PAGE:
Polydrug use means using more than one drug at once. An example of polydrug use would be having a drink of alcohol and then lighting up a joint or taking an ecstasy and having a bump of Special K. This type of drug use appears to be the norm now – and many people who use drugs don’t think twice about using an assortment of drugs in combination. It is important to remember that when you use one illegal drug alone you may be already inadvertently taking a cocktail of drugs. This is particularly true of ecstasy pills which may contain any number of substances including MDMA. Other drugs that may be in the mix include caffeine, ephedrine or ketamine. We also know that most ecstasy currently available in Australia contains methamphetamine or speed.
You can never be sure of the effect a drug will have on you – regardless of the number of times you have used it in the past, or how it has affected others. When drugs are mixed or taken together the effects can become even more extreme and unpredictable. Drugs can act together and increase the effect of each other, e.g. speed and ecstasy; LSD and cannabis; amyl and Viagra; heroin and alcohol; GHB and alcohol; ecstasy and anti-depressants, etc.
While mixing speed and ecstasy or any of the other combinations described above may sound like a great idea because it gets you more out of it, the chances of things going wrong are far greater. Although people believe that by taking a combination of drugs they will increase the positive effects that they are after, what often happens is that polydrug use increases some of the negative effects that users try to avoid. What is in fact occurring is that the combined effects of the drugs are hitting the body twice as hard, placing even greater strain on the heart and other vital organs.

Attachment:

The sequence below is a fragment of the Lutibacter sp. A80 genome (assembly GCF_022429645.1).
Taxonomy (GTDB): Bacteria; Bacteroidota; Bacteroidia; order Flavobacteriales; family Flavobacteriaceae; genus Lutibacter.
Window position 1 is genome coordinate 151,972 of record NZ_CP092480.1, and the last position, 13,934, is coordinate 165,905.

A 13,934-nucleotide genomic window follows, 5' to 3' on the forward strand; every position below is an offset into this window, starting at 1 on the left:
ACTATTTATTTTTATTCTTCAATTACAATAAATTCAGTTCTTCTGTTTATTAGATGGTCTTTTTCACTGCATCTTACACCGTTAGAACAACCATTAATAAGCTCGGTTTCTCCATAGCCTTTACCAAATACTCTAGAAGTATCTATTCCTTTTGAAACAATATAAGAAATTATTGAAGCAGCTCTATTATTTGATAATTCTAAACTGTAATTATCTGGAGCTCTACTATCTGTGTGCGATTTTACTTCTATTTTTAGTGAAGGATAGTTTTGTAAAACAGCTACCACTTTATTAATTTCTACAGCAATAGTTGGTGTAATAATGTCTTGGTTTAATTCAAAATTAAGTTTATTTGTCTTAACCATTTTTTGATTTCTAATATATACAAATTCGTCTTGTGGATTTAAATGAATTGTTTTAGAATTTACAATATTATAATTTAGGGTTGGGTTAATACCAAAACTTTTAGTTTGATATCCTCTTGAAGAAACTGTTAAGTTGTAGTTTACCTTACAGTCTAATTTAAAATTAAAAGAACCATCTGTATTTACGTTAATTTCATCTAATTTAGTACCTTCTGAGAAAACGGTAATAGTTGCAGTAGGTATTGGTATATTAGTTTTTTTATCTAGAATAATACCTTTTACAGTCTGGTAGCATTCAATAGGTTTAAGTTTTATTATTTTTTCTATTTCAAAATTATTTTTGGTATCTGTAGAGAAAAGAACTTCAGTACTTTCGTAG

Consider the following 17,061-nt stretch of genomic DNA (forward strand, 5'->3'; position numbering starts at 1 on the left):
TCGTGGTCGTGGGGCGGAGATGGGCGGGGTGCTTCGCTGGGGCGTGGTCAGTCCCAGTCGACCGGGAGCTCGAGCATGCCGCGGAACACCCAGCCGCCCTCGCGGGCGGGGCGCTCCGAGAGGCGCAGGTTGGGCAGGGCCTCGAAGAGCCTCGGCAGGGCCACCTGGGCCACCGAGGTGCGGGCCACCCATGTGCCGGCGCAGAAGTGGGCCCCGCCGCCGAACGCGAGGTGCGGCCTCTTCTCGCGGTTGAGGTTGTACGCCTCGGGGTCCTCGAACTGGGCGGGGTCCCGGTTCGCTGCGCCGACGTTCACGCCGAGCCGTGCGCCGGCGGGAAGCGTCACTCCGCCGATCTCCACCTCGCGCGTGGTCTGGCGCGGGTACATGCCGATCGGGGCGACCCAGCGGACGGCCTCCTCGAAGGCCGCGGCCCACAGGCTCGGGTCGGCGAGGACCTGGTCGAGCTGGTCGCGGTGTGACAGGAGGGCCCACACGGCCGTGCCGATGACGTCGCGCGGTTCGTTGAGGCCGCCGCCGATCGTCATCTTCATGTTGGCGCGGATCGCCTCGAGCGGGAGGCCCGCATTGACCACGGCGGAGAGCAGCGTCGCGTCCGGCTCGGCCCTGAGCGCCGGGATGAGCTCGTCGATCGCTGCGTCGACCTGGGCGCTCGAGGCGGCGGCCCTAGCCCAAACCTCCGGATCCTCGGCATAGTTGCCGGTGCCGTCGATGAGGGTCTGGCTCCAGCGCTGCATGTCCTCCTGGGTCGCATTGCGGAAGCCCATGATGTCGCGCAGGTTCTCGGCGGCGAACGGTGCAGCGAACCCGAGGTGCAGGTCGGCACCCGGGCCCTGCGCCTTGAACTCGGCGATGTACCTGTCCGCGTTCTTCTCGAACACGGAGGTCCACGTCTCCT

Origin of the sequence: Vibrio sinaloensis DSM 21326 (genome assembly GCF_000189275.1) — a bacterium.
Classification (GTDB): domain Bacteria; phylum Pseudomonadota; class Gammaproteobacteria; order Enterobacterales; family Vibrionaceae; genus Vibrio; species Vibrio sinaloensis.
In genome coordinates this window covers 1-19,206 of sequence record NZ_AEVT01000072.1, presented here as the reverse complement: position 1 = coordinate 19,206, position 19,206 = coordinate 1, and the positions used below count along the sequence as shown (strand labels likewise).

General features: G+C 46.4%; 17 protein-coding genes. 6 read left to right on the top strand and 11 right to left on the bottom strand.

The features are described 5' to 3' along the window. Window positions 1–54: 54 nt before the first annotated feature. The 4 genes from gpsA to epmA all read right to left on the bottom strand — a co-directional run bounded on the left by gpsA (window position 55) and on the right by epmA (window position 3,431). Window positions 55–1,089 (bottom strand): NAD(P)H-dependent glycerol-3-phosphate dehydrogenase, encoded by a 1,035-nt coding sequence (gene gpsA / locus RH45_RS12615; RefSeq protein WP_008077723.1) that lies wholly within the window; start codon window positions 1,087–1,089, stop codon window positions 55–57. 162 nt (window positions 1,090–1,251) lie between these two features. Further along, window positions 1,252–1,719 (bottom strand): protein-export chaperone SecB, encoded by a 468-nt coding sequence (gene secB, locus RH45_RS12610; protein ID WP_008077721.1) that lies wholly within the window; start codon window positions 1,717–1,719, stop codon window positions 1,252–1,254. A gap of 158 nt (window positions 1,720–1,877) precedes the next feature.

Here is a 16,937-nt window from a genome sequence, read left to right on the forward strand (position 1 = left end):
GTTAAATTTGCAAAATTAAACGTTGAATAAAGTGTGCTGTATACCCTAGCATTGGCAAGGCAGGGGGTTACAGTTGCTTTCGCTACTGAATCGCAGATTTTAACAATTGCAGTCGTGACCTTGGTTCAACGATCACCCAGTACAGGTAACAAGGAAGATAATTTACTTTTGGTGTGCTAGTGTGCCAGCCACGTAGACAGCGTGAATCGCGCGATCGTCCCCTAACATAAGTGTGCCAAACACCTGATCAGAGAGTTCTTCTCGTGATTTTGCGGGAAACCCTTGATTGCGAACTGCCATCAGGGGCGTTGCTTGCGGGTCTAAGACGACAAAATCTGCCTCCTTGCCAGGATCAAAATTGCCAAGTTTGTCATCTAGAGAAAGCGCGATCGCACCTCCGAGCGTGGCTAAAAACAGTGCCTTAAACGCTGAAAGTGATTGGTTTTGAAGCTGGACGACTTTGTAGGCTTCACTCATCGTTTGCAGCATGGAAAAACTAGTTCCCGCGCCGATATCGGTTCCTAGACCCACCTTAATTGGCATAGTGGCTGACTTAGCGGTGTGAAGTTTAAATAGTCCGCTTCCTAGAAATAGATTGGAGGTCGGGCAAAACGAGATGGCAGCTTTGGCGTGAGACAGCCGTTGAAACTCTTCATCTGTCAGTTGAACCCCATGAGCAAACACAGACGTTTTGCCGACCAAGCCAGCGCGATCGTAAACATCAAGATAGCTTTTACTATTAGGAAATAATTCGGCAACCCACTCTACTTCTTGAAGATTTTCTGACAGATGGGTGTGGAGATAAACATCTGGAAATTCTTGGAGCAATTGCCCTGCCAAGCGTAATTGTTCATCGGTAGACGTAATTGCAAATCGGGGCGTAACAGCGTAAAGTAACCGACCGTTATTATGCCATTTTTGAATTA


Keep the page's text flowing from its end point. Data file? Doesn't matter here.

Drugs can also work against each other and can seem to cancel out the effects of one drug over the other, e.g. ecstasy and alcohol; speed and alcohol; cocaine and cannabis, etc. These drug combinations are dangerous in that they place huge stress on the body which is trying to maintain a functional balance. An internal chemical battle is occurring where one drug is trying to override the effects of the other.
There are a couple of dangers linked to this type of drug use. Firstly, this battle puts great stress on the body and the resulting hangover or comedown is usually quite severe and includes dehydration, anxiety and irritability. Secondly, when you use drugs like this you are not likely to consciously experience any of the effects of one drug because it has been masked by the other. This is particularly dangerous in relation to driving as a person may feel as though they are fine to drive but may actually be very intoxicated.
This information on polydrug use comes from a new resource called Chemical Reaction. If you are interested in reading more about the effects of mixing drugs you can obtain a copy from the Manly Drug Education and Counselling Centre by calling 9977 0711.
Remember: if you do not want any negative consequences, do not use the drug and, no matter how many times you have used a substance, never be blasé.